An old electric power station has been transformed into a Cinema Lumière complex in the Dutch city of Maastricht, complete with a café in its machine hall.
The dilapidated brick boiler houses have been turned into six ‘stacked’ cinemas. JHK and Verlaan & Bouwstra Architecten stripped out the damaged masonry, and dug basements beneath the structures to create space for the ‘box-within-a-box’ seating, which accommodates 500 people. They then re-bricked the volumes, adding insulation and soundproofing.
In the old machine hall, the café and restaurant still bear the traces of the building’s past life. Masonry foundations that once anchored the old steam machines to the floor have been retained, and now act as an informal division between the kitchen and bar.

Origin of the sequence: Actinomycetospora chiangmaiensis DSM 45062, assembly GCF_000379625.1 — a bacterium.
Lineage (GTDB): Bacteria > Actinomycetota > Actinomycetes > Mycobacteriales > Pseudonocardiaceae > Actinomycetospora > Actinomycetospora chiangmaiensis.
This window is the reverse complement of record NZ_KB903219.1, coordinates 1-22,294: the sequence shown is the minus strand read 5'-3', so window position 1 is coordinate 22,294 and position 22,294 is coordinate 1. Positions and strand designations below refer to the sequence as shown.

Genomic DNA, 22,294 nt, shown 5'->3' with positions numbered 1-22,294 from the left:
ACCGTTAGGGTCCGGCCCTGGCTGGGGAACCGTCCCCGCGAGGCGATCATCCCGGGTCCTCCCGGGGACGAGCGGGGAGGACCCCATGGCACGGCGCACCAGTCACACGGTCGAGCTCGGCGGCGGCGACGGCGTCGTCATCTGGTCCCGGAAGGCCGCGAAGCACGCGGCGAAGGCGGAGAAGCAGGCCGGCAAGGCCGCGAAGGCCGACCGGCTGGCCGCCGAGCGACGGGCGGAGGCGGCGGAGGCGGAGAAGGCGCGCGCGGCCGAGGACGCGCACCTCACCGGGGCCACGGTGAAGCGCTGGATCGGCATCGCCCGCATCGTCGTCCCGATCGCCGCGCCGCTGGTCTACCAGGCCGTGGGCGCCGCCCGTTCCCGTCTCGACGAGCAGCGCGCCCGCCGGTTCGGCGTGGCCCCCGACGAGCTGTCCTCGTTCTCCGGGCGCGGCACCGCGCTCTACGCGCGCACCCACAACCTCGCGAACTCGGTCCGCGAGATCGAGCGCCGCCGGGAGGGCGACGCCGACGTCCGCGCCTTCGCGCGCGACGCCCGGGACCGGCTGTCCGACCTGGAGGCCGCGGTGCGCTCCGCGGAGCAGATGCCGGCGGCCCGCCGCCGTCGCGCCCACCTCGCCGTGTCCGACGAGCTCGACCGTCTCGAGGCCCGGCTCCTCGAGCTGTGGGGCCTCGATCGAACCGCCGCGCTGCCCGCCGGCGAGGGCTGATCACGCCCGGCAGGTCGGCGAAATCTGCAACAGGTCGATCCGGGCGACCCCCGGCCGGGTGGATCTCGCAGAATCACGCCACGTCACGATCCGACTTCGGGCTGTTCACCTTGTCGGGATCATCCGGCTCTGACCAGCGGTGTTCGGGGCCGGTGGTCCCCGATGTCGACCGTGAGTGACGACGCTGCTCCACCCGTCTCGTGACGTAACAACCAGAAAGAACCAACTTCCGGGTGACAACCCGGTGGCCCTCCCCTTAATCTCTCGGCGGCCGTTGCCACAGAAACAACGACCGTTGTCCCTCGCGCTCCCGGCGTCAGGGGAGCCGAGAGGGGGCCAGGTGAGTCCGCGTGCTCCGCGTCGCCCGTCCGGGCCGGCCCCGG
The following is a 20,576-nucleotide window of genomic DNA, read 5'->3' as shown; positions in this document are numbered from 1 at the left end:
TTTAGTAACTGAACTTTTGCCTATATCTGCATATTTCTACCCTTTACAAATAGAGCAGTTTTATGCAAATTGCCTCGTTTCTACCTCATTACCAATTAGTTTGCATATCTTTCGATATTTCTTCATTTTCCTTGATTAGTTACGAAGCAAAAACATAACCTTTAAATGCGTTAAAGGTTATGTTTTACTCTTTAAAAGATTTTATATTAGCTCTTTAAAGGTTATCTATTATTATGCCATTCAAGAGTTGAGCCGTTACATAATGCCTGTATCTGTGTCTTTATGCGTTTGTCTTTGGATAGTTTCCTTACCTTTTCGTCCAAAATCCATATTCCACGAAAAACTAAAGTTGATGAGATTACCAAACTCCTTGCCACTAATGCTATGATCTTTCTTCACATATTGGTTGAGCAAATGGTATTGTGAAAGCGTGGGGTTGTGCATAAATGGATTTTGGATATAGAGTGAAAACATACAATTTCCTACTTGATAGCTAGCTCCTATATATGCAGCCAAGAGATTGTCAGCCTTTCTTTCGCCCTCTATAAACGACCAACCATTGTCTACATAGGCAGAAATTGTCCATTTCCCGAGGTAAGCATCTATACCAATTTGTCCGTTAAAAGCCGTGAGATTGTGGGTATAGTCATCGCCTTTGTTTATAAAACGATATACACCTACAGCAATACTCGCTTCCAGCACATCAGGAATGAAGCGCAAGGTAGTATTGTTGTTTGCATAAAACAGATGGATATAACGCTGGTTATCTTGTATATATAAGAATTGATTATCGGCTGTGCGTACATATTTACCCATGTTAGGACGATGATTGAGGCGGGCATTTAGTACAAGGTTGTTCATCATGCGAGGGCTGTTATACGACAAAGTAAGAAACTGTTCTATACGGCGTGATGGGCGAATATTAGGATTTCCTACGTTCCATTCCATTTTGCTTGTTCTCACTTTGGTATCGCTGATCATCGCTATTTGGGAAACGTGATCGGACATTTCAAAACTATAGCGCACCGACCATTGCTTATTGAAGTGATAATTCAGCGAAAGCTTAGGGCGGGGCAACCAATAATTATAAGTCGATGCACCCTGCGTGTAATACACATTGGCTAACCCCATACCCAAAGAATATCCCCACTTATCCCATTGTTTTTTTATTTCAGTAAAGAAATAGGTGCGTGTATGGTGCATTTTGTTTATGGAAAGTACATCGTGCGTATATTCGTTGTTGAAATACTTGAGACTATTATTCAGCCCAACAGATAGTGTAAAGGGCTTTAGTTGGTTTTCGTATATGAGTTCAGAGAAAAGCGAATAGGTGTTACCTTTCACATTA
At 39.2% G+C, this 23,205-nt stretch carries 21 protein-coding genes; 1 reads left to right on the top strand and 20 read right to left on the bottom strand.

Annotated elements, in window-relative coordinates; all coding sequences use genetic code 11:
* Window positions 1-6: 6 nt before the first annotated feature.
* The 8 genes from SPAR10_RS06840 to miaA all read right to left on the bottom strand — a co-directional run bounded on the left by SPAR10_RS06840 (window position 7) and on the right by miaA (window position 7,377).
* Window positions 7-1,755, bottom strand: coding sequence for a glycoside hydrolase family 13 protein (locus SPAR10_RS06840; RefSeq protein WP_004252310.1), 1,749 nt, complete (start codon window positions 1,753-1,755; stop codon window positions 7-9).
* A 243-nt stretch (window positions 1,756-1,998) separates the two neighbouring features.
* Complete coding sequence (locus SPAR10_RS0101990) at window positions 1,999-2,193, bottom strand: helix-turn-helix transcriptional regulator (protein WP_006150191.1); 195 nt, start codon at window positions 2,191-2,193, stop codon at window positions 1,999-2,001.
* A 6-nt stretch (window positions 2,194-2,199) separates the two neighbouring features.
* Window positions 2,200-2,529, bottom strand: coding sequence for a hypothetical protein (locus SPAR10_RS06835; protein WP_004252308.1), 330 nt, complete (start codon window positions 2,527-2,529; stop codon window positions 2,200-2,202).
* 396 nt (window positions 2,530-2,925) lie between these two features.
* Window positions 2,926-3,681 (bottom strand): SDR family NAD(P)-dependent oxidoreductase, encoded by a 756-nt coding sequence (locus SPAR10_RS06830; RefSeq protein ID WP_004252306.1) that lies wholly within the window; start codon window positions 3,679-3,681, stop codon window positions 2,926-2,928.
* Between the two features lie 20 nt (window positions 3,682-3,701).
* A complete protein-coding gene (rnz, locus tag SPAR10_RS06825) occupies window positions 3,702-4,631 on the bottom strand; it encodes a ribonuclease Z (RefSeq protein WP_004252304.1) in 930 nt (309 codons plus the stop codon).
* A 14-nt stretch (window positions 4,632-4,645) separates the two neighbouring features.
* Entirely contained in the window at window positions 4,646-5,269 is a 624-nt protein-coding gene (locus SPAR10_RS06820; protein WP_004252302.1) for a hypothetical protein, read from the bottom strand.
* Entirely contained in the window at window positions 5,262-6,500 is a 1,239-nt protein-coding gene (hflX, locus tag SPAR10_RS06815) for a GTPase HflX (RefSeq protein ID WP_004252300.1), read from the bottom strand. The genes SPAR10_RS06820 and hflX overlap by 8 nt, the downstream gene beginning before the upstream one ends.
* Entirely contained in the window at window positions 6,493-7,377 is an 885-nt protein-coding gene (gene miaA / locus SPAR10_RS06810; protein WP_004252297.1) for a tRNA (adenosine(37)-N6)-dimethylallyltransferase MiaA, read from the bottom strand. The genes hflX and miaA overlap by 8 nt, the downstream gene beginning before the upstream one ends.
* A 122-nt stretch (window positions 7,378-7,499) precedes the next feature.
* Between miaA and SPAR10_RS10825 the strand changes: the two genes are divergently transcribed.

The listed building’s trussed ceiling, pipe work and some of its historical fixtures – including enormous windows – have also been left in place, offset by umbrella-style lighting suspended from rails above wooden tables and chairs. Elsewhere theatre spotlights have been installed in homage to the building’s new role.
An old carpentry workshop has been repurposed as the complex’s light-filled entrance hall, with wood panelling that riffs on the space’s history.
Cinema Lumière is the centrepiece of the Belvédère Binnensingel regeneration project, transforming the former industrial enclave of the city around its basin.
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